Good morning, Austin. We have searched the internet to bring you today's technology news. Here's what's happening:
What Uber's retreat in China means for the tech industry
By selling its China business to rival Didi Chuxing, Uber is sending a signal that breaking into the world's largest market is far harder than it looks.
Recode takes a look at what that means for Silicon Valley titans like Apple, Google, Facebook and Netflix, which are all plotting to get a stronger foothold there.
The result, writer Mark Bergen believes, is that those companies may shift their focus to India, the second-biggest Asian market. "If U.S. tech is stymied in China, it may send more dollars south in the search for global growth," he says.
Meanwhile, the Wall Street Journal explores the ripple effects for Lyft, which was a strong ally of Didi, and will now have to go it alone.
Tablet sales continue to plummet
Total tablet sales fell by 12 percent in the second quarter, but Apple's market share grew, according to new figures from IDC.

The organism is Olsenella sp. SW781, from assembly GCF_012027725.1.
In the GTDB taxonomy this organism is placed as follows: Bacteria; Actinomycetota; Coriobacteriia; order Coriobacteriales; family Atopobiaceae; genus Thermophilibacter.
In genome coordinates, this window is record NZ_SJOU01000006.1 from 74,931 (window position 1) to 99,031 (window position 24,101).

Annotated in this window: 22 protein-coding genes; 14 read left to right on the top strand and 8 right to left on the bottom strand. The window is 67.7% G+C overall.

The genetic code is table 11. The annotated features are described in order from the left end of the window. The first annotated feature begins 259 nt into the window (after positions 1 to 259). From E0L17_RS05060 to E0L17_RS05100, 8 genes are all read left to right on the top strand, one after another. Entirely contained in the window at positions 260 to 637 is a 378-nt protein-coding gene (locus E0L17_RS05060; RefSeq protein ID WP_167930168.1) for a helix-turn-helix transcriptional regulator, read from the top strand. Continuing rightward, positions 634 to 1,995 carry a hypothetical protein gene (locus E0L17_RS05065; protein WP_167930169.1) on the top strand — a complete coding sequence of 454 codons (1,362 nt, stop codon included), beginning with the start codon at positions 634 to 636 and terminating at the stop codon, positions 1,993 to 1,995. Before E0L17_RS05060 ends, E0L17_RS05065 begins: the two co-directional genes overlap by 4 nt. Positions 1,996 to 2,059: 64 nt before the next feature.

Apple sold 9 percent fewer tablets that it did in the second quarter a year ago, but it is still the top seller, with 10 million units shipped.
That gives it a 25.8 percent share of the market, with Samsung in a distant second place, with 6 million tablets sold. That's a 25 percent drop from a year ago.
Twitter loses another executive
Less than six months after joining Twitter as VP of communications, Natalie Kerris is leaving the company.
While Twitter CEO Jack Dorsey has focused on getting the company better at telling its story, it has struggled to do that under Kerris, Buzzfeed reports:
"The company struggled to define itself as it moved increasingly into live video Several high-profile incidents of harassment took place on the platform, including one involving Ghostbusters star Leslie Jones that ultimately resulted in the company permanently suspending Milo Yiannopoulos from its service. Meanwhile, multiple members of its communications staff departed."
And you can bet Dorsey wasn't happy about appearing on the cover of Bloomberg Businessweek marking Twitter's 10th anniversary next to the hashtag #GrowthStall.
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